So, we do not target under-served areas in particular, but will be on a constant look-out for an area where there is potential user need. After all the reason why Com2uS exists is to provide fun and exciting games to the gaming audience.

How are you promoting / marketing your iPhone games, in order to make them stand out from the crowd of App Store titles?

The good thing about the App Store is that the content provider can communicate with the audience. The best marketing and promotion a content provider can do is to make a better game. Receiving such feedback from our audience is the greatest gift the App Store has provided.



The update version for The Chronicles of Inotia: Legend of Feanor is out based on the user feedback we have been receiving through our iPhone website, forums, blogs, community sites and, of course, user reviews on the App Store. More updates will follow with additional language supports for the global audience.
Crazy Hotdogs, though the recognition from the users is not hot, we will constantly update to satisfy our users.

So, our biggest marketing/promotion tool is reflecting the gamer/users' needs to our games and delivering satisfaction.

We would, of course, want our games to be bannered on iTunes or be selected as hot games or in the 'what we are playing' category. However, to do this, I guess we need more experience with our games and relationships with the right people.

There's a lot of debate around pricing on the App Store, and whether games around the $9.99 mark will become more common, or whether games need to be much cheaper to become popular. What are your views?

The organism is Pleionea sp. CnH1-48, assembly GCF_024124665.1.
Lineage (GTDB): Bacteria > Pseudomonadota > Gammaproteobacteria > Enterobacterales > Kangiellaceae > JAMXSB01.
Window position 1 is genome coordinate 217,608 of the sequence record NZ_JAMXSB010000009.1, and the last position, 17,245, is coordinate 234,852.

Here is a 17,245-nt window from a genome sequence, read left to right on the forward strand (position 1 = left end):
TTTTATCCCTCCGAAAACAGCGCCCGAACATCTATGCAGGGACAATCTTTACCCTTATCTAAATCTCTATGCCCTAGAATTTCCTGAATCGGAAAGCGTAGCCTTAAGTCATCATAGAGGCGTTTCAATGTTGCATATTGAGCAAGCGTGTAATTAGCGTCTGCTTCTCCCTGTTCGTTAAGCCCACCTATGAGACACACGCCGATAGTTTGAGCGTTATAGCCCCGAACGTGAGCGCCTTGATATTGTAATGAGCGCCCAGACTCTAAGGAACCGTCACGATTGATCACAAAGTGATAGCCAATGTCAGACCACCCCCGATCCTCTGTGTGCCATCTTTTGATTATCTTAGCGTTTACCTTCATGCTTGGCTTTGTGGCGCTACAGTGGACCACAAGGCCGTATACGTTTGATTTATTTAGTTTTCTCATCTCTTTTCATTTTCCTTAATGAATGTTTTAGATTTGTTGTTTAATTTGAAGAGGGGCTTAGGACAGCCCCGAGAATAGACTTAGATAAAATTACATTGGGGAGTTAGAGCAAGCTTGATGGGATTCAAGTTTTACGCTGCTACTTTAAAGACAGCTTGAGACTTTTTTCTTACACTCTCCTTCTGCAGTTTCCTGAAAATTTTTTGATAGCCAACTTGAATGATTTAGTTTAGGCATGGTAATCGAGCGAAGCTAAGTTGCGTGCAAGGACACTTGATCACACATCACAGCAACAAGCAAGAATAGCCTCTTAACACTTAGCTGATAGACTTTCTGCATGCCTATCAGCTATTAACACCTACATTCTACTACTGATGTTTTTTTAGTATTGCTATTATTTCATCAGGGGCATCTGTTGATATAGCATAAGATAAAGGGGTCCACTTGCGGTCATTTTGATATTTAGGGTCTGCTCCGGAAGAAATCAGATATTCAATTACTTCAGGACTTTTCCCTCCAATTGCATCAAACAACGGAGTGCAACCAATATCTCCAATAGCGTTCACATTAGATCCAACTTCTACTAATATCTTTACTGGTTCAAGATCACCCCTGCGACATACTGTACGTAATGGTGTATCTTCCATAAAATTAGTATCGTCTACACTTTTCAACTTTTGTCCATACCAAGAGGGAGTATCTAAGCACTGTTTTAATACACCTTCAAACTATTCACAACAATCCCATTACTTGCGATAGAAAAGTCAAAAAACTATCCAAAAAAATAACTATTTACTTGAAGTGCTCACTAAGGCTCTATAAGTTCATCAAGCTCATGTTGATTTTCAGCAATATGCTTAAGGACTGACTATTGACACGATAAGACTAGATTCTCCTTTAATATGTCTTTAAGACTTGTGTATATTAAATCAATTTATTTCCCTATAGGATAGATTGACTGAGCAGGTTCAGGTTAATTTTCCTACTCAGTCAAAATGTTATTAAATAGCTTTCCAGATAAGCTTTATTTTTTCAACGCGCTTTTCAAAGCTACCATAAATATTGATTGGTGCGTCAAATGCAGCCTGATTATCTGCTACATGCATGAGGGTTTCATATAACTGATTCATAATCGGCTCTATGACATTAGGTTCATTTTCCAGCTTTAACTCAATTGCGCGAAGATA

Responsibility follows freedom. With the App Store, pricing is a big issue as the top paid and genre menus seem to be based not on revenue but on download numbers.

To collect user awareness content providers can sell a very decent title for a relatively low price or collect awareness from a big brand and set the price at a high point. If the big brand is good enough, they will keep their audience. But if not, the users are less likely to buy that content provider’s game in the future.

This is why what the developers or publishers communication to the App Store audience is very crucial especially with price. Everyone knows what the price curve looks like. To make an outstanding performance, you have to sell extremely well at a low price or quite well on a high price.

It’s not rocket science.

What really counts is that ‘the game’ is worth more than what the users expect for the price they pay to get ‘the game’ and the CP communicates well that their games are always worth the price.

Finding this balance will be very difficult, but at least it’s up to the publishers now.

Are Korean users downloading App Store games in plenty of numbers?

Many iPod touch users exist in Korea and most of them download games from the App Store. As a Korean App Store is not in service yet, most Korean users use a friend’s account or make a foreign account from US, Hong Kong, Singapore, etc.

Contributing Editor

Stuart is a freelance journalist and blogger who's been getting paid to write stuff since 1998. In that time, he's focused on topics ranging from Sega's Dreamcast console to robots. That's what you call versatility. (Or a short attention span.)

Comments

No comments
View options
  • Order by latest to oldest
  • Order by oldest to latest
  • Show all replies